USA: Ike Celebrates Hundreds of New Petty Officers

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Ike Celebrates Hundreds of New Petty Officers

Sailors assigned to the aircraft carrier USS Dwight D. Eisenhower (CVN 69) (Ike) gathered Dec. 5 at the Virginia Beach Convention and Visitors Bureau in Virginia Beach, Va., to support shipmates who advanced to the next pay grade following the results of the September Navywide advancement exam.

More than 300 Ike Sailors learned their efforts had paid off when the Navy announced the advancement exam results, Nov. 26. Ike frocked 315 Sailors at the ceremony, and more will be frocked under the command advancement program (CAP) and as a result of corrected discrepancies in their personnel records.

In addition to the exam scores, Sailors are advanced to the rank of petty officer first, second and third class based on other factors, including points for college education, awards and performance evaluation marks. These factors are scored and added together to determine a tester’s final multiple score, which is compared against a minimum final multiple score determined by the number of available slots in their rate (job) at their pay grade. If the multiple number is high enough, that Sailor advances.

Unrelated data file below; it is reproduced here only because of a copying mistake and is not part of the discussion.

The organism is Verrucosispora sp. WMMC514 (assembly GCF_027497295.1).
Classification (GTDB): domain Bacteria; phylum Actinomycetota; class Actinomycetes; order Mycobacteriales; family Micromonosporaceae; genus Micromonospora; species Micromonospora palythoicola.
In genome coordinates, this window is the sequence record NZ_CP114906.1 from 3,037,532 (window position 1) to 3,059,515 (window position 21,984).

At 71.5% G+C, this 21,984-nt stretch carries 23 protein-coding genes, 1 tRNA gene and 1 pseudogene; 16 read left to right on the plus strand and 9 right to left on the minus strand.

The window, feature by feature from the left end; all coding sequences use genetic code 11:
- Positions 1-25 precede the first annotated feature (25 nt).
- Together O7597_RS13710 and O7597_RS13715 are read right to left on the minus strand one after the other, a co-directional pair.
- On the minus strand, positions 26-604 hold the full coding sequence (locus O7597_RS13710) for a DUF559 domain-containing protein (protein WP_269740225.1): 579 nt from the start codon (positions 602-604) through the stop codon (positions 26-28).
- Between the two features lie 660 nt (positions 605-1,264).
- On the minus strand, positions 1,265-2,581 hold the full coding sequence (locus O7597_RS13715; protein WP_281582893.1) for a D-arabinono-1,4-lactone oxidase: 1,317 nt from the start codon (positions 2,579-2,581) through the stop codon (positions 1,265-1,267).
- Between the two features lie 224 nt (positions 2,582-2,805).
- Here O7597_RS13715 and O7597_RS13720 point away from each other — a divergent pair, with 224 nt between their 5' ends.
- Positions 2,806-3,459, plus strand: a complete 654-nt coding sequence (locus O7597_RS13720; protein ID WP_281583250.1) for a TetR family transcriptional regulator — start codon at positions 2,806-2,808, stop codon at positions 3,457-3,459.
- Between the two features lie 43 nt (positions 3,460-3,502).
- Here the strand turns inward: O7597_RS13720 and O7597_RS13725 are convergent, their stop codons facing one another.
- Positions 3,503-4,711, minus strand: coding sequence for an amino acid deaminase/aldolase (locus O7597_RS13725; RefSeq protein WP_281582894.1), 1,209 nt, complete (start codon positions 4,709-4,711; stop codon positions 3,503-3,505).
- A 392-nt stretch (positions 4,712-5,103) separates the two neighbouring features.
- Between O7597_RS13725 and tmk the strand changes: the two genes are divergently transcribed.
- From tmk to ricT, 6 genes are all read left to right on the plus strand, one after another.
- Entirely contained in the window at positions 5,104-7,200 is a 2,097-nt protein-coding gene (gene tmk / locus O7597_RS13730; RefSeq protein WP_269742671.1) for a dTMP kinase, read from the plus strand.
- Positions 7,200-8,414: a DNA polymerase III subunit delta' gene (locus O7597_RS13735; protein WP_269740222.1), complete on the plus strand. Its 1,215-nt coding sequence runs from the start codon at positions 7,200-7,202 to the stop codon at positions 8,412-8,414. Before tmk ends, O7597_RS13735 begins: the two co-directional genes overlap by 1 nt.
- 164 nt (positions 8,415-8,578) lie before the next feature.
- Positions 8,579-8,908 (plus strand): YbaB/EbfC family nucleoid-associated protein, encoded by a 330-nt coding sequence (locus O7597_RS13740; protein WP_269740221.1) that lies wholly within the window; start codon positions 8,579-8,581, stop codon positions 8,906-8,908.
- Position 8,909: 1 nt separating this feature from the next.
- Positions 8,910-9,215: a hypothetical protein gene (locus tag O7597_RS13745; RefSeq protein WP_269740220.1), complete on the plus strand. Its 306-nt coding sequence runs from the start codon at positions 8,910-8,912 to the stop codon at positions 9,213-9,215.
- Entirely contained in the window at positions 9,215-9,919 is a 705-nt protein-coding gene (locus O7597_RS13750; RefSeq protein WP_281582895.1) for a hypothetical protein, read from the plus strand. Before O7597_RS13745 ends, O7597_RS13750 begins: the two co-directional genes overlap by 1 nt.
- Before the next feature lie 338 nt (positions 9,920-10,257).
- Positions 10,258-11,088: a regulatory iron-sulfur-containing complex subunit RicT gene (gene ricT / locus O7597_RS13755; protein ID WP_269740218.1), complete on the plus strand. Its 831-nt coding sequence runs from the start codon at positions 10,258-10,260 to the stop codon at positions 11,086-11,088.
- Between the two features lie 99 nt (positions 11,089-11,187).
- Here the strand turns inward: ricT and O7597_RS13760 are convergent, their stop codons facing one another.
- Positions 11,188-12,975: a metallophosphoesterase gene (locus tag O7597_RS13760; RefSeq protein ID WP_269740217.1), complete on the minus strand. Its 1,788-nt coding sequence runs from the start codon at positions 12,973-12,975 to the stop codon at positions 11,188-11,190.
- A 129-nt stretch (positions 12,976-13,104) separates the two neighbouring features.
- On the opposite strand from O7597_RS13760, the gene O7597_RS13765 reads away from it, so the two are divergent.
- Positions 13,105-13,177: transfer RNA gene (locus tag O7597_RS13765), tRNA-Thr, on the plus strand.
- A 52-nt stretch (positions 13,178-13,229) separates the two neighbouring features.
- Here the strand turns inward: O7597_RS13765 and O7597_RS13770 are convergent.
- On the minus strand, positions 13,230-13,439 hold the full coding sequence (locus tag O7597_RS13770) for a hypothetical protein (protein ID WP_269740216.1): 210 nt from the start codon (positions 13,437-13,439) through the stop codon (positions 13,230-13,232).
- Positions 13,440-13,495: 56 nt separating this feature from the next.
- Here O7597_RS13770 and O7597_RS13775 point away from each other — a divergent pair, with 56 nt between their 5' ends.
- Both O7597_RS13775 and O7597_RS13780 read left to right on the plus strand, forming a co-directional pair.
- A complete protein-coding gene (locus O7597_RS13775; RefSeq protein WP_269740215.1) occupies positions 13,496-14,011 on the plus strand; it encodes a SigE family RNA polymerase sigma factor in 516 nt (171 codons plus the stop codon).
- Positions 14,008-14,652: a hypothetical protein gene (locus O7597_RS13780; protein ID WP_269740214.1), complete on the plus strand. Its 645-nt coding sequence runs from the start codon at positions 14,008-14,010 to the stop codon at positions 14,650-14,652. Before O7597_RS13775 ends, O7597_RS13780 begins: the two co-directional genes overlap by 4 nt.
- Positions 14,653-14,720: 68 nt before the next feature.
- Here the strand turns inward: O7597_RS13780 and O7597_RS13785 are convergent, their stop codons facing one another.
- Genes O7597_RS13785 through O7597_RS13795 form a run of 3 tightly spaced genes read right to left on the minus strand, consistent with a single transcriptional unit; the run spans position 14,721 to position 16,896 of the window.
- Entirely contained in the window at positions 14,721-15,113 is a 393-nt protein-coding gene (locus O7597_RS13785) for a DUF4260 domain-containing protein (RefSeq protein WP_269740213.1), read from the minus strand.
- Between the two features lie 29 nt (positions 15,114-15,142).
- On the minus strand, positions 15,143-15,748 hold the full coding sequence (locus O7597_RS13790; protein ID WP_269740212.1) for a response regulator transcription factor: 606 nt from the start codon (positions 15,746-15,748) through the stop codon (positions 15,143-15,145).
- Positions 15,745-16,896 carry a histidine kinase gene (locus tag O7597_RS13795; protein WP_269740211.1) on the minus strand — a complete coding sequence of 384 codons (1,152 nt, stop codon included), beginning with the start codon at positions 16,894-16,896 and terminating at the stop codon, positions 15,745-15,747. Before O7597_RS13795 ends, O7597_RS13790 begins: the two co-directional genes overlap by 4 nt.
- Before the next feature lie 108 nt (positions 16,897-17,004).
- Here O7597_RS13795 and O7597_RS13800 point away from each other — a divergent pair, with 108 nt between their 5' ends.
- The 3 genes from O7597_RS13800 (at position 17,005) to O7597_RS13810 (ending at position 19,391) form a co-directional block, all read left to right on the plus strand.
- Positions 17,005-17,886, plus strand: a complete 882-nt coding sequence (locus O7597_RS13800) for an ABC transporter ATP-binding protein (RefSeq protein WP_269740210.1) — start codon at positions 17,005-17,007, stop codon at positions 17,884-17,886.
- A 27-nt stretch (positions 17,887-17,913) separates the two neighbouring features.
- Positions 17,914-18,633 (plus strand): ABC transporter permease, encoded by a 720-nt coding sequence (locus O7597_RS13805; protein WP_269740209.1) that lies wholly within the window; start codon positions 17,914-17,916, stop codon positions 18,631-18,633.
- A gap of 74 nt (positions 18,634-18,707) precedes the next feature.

Prior to being frocked to the next pay grade, eligible Sailors attend petty officer indoctrination classes to learn the responsibilities specific to the next level of Navy leadership. Frockees assume new and challenging roles, from rate-specific management positions to work center supervisors and leading petty officers responsible for entire divisions.

“Advancement isn’t just about increased pay or a new collar device,” said Ike Command Master Chief Shay Langejans. “It’s about setting an example and being a Sailor that those junior to you can look up to as their role model.”

Capt. Stephen T. Koehler, Ike’s commanding officer, said he is tremendously proud of all of the command’s newly advanced petty officers.

“Promotion is always a wonderful experience,” Koehler said. “It is an opportunity to grow and take on more responsibility. We are all very proud of the Sailors promoted here today. Not only are they the future of the Navy, they’re the deckplate leaders of our magnificent warship, and I can’t wait to see them in action.”

Press Release, December 06, 2013; Image: US Navy


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